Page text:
tadpole (2002)

 

director: gary winick

sigourney weaver, bebe neuwirth, aaron stanford

Probably the most pleasant surprise in Gary Winick's Tadpole is John Ritter's amusing performance as the father of a precocious fifteen-year old boy who's discovered that he's suddenly irresistible to older women, like his stepmother's best friend. Winick's film is a little gem - though more a topaz than a diamond, really - with wit and a lightness of touch that obscures a subject that demands serious second thoughts.

Oscar Grubman (Aaron Stanford) is a mix of Holden Caulfield and Dustin Hoffman's Benjamin Braddock, so much the latter that Ritter's reaction, upon learning of Oscar's affair with Diane (Bebe Neuwirth), his wife's best friend, is a stunned double-take that quickly turns to amusement, and a half-chuckled observation that "It's all very The Graduate." Oscar, his dad, Diane, and Oscar's stepmom Eve (Sigourney Weaver) are all sitting in a very nice Manhattan restaurant when his affair with Diane becomes public knowledge, and they all take it like adults, or at least the kind of adults who order their meals in French.

Oscar is bright, too bright, in his own mind, for girls his own age, and his night with Neuwirth is an unintended side effect of his infatuation with Eve. Women like Eve and Diane, on the high ground between wild, post-60s youth and dreaded menopause, can't help but find Oscar intriguing - young, healthy, intense and curious. "He listens," one of Neuwirth's friends whispers when Oscar barges in on their lunch, and she obliges by practically pimping him to all assembled.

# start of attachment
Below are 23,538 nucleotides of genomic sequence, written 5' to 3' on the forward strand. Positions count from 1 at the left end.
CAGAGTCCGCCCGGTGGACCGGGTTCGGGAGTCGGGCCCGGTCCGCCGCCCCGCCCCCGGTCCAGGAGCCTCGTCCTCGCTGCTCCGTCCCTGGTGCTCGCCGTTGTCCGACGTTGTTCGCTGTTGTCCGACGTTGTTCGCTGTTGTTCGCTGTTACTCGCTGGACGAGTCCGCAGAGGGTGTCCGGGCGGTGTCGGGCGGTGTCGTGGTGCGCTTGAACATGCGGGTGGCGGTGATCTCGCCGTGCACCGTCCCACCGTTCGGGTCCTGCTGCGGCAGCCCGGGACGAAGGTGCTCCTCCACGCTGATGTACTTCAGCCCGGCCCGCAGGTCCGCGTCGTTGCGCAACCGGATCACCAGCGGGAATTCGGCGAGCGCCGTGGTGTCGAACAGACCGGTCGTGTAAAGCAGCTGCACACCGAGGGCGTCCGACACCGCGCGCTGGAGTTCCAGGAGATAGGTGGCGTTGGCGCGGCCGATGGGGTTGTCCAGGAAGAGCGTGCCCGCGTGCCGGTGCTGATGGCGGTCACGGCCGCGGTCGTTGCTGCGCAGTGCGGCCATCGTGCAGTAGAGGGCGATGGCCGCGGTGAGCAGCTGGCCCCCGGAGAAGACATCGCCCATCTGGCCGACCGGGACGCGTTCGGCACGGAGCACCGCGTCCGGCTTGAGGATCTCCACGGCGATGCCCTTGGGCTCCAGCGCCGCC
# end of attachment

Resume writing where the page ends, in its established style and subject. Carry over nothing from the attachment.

Oscar's infatuation with his stepmom is inappropriate - that's obvious enough to everyone, including his best friend Charlie (Robert Iler of "The Sopranos"), who catches his own mom giving Oscar a second look. Winick seems to pleased with the idea of Oscar as a kind of high-toned, gender-reversed jailbait that the film takes on a rushed tone, giddy with the sense of its own self-percieved sophistication, disinclined to ask whether the interest Diane, her friends and, yes, even Eve have in Oscar is at all appropriate. Tadpole is a film with an interesting problem - its protagonist doesn't feel like the author of his own story. The film, like the world that Oscar inhabits, has had its tone set by the self-satisfied moral torpor of his parents' generation, and in spite of the screenplay's quality and Winick's sure hand, it would have been nice if it had been told with more of Oscar's perspective.


 
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